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AAPL: Bearish Reversal Commences

08/12/14 04:37:55 PM
by Donald W. Pendergast, Jr.

Shares of Apple, Inc. jumped by 30% between April and July of this year; now comes the proportional correction to support.

Security:   AAPL
Position:   N/A

These are truly remarkable times in the US stock markets; global tensions are at the most strained level since the Eurozone crisis of 2011 and yet the broad markets continue to hold on to the vast majority of the gains seen over the last 5 1/2 years of a record bull run. Shares of Apple, Inc. (AAPL) are still within 5% of their September 2012 all-time high and recent rallies have been impressive, which is a big reason why the S&P 500 index is still so buoyant in a world filled with war, economic worries and plenty of other woes. But every strong trend needs a rest, even those seen in AAPL, and the stock is now entering the first leg down of a correction of uncertain degree. Here's a look at AAPL's daily chart along with a few ideas on how to play the current weakness in the shares.

Figure 1. Apple, Inc. (AAPL) prepares to correct further after a 30% spring/summer rally; the next trailing stop supports are found at 92.43 and 89.48, respectively.
Graphic provided by: TradeStation.
Graphic provided by: Dynamic Trailing Stop by
AAPL made the transition from spring to summer in fine style, staging a massive bullish breakout on April 24, 2014 that saw it break above three consecutive trailing stop levels in one shot; the bullish gap allowed AAPL to take out the underside of DTS-3 (Dynamic Trailing Stop), DTS-5 and DTS-8 in a single day, and the stock never looked back, surging for the next 14 weeks as it rallied from 74.92 to 99.44. AAPL stayed on the bullish side of all three trailing stops until DTS-3 was taken out on August 7, 2014; the daily candles changed from black to magenta as this occurred. The big question now, of course, is just how much lower AAPL will decline until it hits a price level attractive enough to draw the "smart money" (institutional traders) back on board. Here are several items to consider toward that end:

1. Based on the 34-day Chaikin Money Flow histogram (CMF)(34), institutional traders began distributing their shares in AAPL starting in late May and they didn't stop; the July 2014 rally was their big opportunity to draw another batch of latecomers into the stock, allowing them to make a graceful exit and a nice chunk of change.

2. The July 2014 swing high, as it stands now, is a failure swing as it did not have the strength to rise to the all-time high of 100.72 set in September 2012.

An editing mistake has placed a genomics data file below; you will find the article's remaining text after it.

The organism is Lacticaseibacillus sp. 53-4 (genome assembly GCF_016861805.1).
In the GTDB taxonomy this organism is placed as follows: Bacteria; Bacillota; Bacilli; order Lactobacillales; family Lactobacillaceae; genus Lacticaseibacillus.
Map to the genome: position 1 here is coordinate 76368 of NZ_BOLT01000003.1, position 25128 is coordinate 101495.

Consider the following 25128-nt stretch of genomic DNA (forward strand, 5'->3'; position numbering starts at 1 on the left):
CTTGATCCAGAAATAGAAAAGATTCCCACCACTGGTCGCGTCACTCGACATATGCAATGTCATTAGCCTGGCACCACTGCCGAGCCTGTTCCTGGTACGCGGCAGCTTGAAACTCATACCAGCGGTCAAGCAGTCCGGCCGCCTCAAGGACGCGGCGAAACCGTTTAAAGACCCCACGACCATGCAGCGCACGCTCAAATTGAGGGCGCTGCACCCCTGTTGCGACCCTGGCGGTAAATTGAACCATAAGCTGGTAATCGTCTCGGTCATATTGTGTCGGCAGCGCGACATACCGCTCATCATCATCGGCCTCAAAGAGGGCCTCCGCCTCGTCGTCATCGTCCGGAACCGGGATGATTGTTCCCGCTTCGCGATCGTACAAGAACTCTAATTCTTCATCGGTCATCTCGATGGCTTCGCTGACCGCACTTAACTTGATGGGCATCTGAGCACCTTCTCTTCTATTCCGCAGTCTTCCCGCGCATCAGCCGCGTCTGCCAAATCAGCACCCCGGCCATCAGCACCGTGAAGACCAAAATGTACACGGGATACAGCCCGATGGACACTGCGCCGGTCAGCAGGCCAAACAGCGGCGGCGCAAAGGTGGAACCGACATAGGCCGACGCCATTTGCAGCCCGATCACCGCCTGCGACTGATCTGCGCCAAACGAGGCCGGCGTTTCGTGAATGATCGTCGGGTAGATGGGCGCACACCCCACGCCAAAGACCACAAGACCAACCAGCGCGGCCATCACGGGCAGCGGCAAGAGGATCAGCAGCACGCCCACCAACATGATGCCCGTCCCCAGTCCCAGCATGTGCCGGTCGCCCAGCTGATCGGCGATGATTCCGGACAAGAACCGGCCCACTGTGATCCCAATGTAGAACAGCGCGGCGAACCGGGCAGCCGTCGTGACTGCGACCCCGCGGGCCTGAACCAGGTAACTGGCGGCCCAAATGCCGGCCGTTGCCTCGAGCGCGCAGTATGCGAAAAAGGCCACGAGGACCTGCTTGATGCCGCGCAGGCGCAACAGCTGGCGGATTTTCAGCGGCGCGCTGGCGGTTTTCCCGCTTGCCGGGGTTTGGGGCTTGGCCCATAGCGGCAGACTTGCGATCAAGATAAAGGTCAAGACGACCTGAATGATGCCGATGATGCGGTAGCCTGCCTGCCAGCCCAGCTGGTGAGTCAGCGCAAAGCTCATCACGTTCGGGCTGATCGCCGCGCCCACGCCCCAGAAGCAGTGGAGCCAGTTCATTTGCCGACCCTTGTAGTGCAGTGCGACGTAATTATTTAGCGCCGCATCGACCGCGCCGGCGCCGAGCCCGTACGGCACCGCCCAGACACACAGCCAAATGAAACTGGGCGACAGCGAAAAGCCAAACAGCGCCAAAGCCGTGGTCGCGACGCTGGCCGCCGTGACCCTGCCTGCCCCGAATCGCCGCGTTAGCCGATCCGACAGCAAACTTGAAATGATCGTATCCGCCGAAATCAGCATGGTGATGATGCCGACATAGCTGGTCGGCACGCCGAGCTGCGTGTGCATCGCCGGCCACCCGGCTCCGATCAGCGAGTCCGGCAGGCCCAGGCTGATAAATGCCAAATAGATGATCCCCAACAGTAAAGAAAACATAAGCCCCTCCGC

3. The 8-period RSI has just dropped below 40.00 for the first time in 6 weeks, yet another high probability warning that more declines await this issue.

4. The Market Vectors Semiconductors ETF (SMH) is actually a bit ahead of AAPL in its own sell-off; like AAPL, it is very likely to drop further in the next week or two, with both able to find a new DTS trailing stop a few percent more below where they are now.

Key DTS supports for AAPL and SMH:

AAPL: DTS-5 @ 92.73 and DTS-8 @ 89.48
SMH: DTS-13 @ 46.94

The big idea with the DTS trailing stops is that they are effective at trailing a wide variety of swing/trend moves and that they also frequently act as powerful support/resistance (S/R) levels in an ongoing trend; such S/R areas can be places to consider an add-on to existing long (short) positions, all else being equal.

Figure 2. The Market Vectors Semiconductor ETF (SMH) peaked a week before AAPL did and has already broken three trailing stop levels since then. The next trailing stop level is DTS-13 at a price level of 46.94.
Graphic provided by: TradeStation.
Graphic provided by: Dynamic Trailing Stop RadarScreen by
Looking at the daily charts of both stocks reveals that AAPL's intermediate term money flow is weak, meaning that the break of DTS-3 should lead to a quick test of the DTS-5 trail at 92.43; in fact, this looks like a no-brainer short opportunity, one that might be best played with an in-the-money (ITM) long put option with at least 2 months of time value remaining. Set a stop near 96.50 and try to stay short until that next support is hit before selling and bailing out. For SMH, look to use a similar strategy to ride the ETF down to DTS-13 within the next week or two, using a modestly ITM long put as your trading vehicle.

Most of the time, going for base hits is a safer and more profitable trading endeavor that trying to wait for the grand slam to come along... these two long put trades look like major league base hits for sure.

Keep your account risk at 2% or less on either trade and remember to trade wisely until we meet here again.

Donald W. Pendergast, Jr.

Freelance financial markets writer and online publisher of the S&P 500 Weekly Forecast service.

Title: Market consultant and writer
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